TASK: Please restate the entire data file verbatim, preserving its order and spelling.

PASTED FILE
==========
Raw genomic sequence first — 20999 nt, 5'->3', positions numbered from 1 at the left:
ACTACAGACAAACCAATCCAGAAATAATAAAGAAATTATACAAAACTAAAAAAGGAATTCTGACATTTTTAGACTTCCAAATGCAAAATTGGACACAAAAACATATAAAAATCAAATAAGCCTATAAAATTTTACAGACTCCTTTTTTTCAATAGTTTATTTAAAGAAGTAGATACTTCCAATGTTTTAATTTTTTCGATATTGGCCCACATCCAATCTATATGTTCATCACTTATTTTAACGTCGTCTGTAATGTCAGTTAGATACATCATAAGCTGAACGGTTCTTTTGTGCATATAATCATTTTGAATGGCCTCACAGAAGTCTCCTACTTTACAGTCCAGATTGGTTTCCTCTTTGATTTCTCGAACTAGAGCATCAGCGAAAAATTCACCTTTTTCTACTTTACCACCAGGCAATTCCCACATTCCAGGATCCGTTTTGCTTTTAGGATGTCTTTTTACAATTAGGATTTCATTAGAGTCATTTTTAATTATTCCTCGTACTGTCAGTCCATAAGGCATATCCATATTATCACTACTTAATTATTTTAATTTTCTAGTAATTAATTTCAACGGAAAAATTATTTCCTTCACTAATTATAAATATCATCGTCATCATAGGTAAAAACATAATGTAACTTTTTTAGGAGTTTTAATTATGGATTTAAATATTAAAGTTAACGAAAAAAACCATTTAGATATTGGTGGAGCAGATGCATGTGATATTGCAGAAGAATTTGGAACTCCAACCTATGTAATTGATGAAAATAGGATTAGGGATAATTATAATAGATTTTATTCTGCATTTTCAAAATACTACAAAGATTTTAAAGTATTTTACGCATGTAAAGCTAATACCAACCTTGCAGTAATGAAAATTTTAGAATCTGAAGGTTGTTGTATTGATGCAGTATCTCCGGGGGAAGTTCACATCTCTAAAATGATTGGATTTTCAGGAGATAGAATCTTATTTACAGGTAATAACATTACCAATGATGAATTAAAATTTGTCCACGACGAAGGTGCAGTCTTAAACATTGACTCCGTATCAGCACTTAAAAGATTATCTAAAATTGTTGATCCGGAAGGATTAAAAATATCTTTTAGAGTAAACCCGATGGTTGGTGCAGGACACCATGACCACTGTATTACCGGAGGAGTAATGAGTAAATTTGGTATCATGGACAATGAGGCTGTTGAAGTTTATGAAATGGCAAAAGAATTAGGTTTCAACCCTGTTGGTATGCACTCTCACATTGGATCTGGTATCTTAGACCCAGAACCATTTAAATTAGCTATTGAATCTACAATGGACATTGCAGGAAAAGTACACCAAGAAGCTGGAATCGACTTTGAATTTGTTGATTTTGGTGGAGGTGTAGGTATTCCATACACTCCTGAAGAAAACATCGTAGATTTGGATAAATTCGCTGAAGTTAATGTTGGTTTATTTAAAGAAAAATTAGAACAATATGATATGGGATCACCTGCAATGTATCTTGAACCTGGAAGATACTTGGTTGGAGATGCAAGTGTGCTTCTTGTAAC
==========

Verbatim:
Raw genomic sequence first — 20999 nt, 5'->3', positions numbered from 1 at the left:
ACTACAGACAAACCAATCCAGAAATAATAAAGAAATTATACAAAACTAAAAAAGGAATTCTGACATTTTTAGACTTCCAAATGCAAAATTGGACACAAAAACATATAAAAATCAAATAAGCCTATAAAATTTTACAGACTCCTTTTTTTCAATAGTTTATTTAAAGAAGTAGATACTTCCAATGTTTTAATTTTTTCGATATTGGCCCACATCCAATCTATATGTTCATCACTTATTTTAACGTCGTCTGTAATGTCAGTTAGATACATCATAAGCTGAACGGTTCTTTTGTGCATATAATCATTTTGAATGGCCTCACAGAAGTCTCCTACTTTACAGTCCAGATTGGTTTCCTCTTTGATTTCTCGAACTAGAGCATCAGCGAAAAATTCACCTTTTTCTACTTTACCACCAGGCAATTCCCACATTCCAGGATCCGTTTTGCTTTTAGGATGTCTTTTTACAATTAGGATTTCATTAGAGTCATTTTTAATTATTCCTCGTACTGTCAGTCCATAAGGCATATCCATATTATCACTACTTAATTATTTTAATTTTCTAGTAATTAATTTCAACGGAAAAATTATTTCCTTCACTAATTATAAATATCATCGTCATCATAGGTAAAAACATAATGTAACTTTTTTAGGAGTTTTAATTATGGATTTAAATATTAAAGTTAACGAAAAAAACCATTTAGATATTGGTGGAGCAGATGCATGTGATATTGCAGAAGAATTTGGAACTCCAACCTATGTAATTGATGAAAATAGGATTAGGGATAATTATAATAGATTTTATTCTGCATTTTCAAAATACTACAAAGATTTTAAAGTATTTTACGCATGTAAAGCTAATACCAACCTTGCAGTAATGAAAATTTTAGAATCTGAAGGTTGTTGTATTGATGCAGTATCTCCGGGGGAAGTTCACATCTCTAAAATGATTGGATTTTCAGGAGATAGAATCTTATTTACAGGTAATAACATTACCAATGATGAATTAAAATTTGTCCACGACGAAGGTGCAGTCTTAAACATTGACTCCGTATCAGCACTTAAAAGATTATCTAAAATTGTTGATCCGGAAGGATTAAAAATATCTTTTAGAGTAAACCCGATGGTTGGTGCAGGACACCATGACCACTGTATTACCGGAGGAGTAATGAGTAAATTTGGTATCATGGACAATGAGGCTGTTGAAGTTTATGAAATGGCAAAAGAATTAGGTTTCAACCCTGTTGGTATGCACTCTCACATTGGATCTGGTATCTTAGACCCAGAACCATTTAAATTAGCTATTGAATCTACAATGGACATTGCAGGAAAAGTACACCAAGAAGCTGGAATCGACTTTGAATTTGTTGATTTTGGTGGAGGTGTAGGTATTCCATACACTCCTGAAGAAAACATCGTAGATTTGGATAAATTCGCTGAAGTTAATGTTGGTTTATTTAAAGAAAAATTAGAACAATATGATATGGGATCACCTGCAATGTATCTTGAACCTGGAAGATACTTGGTTGGAGATGCAAGTGTGCTTCTTGTAAC